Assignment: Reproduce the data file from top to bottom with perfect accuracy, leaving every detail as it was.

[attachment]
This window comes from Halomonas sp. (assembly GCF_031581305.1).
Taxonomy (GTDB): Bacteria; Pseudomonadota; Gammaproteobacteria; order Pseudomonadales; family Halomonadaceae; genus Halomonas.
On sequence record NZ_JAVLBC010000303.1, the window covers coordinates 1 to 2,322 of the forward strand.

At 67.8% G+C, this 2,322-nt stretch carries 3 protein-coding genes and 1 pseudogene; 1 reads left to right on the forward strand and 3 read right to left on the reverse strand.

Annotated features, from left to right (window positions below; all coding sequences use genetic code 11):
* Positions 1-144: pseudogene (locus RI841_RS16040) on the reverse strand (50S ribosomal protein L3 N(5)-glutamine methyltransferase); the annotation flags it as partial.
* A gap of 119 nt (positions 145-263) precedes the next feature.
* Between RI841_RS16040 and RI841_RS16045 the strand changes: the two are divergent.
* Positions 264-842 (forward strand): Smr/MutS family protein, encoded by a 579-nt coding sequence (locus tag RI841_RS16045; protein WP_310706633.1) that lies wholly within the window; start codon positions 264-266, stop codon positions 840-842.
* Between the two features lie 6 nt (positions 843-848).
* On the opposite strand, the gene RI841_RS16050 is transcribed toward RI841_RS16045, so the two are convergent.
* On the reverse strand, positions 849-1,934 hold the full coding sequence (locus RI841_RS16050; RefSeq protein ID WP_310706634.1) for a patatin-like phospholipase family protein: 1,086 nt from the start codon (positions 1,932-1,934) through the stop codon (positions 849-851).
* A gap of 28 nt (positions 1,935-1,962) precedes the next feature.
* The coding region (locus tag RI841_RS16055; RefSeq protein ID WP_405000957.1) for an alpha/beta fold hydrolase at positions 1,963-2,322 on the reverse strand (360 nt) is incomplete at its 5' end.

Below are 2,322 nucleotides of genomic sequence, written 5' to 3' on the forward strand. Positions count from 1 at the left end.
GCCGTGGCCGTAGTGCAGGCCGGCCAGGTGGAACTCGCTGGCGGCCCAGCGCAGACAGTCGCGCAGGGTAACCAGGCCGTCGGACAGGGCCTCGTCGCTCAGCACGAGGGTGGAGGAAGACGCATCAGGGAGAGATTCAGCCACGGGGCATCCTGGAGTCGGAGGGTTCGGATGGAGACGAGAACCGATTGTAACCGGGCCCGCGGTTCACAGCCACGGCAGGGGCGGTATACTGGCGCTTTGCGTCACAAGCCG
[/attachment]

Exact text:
This window comes from Halomonas sp. (assembly GCF_031581305.1).
Taxonomy (GTDB): Bacteria; Pseudomonadota; Gammaproteobacteria; order Pseudomonadales; family Halomonadaceae; genus Halomonas.
On sequence record NZ_JAVLBC010000303.1, the window covers coordinates 1 to 2,322 of the forward strand.

At 67.8% G+C, this 2,322-nt stretch carries 3 protein-coding genes and 1 pseudogene; 1 reads left to right on the forward strand and 3 read right to left on the reverse strand.

Annotated features, from left to right (window positions below; all coding sequences use genetic code 11):
* Positions 1-144: pseudogene (locus RI841_RS16040) on the reverse strand (50S ribosomal protein L3 N(5)-glutamine methyltransferase); the annotation flags it as partial.
* A gap of 119 nt (positions 145-263) precedes the next feature.
* Between RI841_RS16040 and RI841_RS16045 the strand changes: the two are divergent.
* Positions 264-842 (forward strand): Smr/MutS family protein, encoded by a 579-nt coding sequence (locus tag RI841_RS16045; protein WP_310706633.1) that lies wholly within the window; start codon positions 264-266, stop codon positions 840-842.
* Between the two features lie 6 nt (positions 843-848).
* On the opposite strand, the gene RI841_RS16050 is transcribed toward RI841_RS16045, so the two are convergent.
* On the reverse strand, positions 849-1,934 hold the full coding sequence (locus RI841_RS16050; RefSeq protein ID WP_310706634.1) for a patatin-like phospholipase family protein: 1,086 nt from the start codon (positions 1,932-1,934) through the stop codon (positions 849-851).
* A gap of 28 nt (positions 1,935-1,962) precedes the next feature.
* The coding region (locus tag RI841_RS16055; RefSeq protein ID WP_405000957.1) for an alpha/beta fold hydrolase at positions 1,963-2,322 on the reverse strand (360 nt) is incomplete at its 5' end.

Below are 2,322 nucleotides of genomic sequence, written 5' to 3' on the forward strand. Positions count from 1 at the left end.
GCCGTGGCCGTAGTGCAGGCCGGCCAGGTGGAACTCGCTGGCGGCCCAGCGCAGACAGTCGCGCAGGGTAACCAGGCCGTCGGACAGGGCCTCGTCGCTCAGCACGAGGGTGGAGGAAGACGCATCAGGGAGAGATTCAGCCACGGGGCATCCTGGAGTCGGAGGGTTCGGATGGAGACGAGAACCGATTGTAACCGGGCCCGCGGTTCACAGCCACGGCAGGGGCGGTATACTGGCGCTTTGCGTCACAAGCCG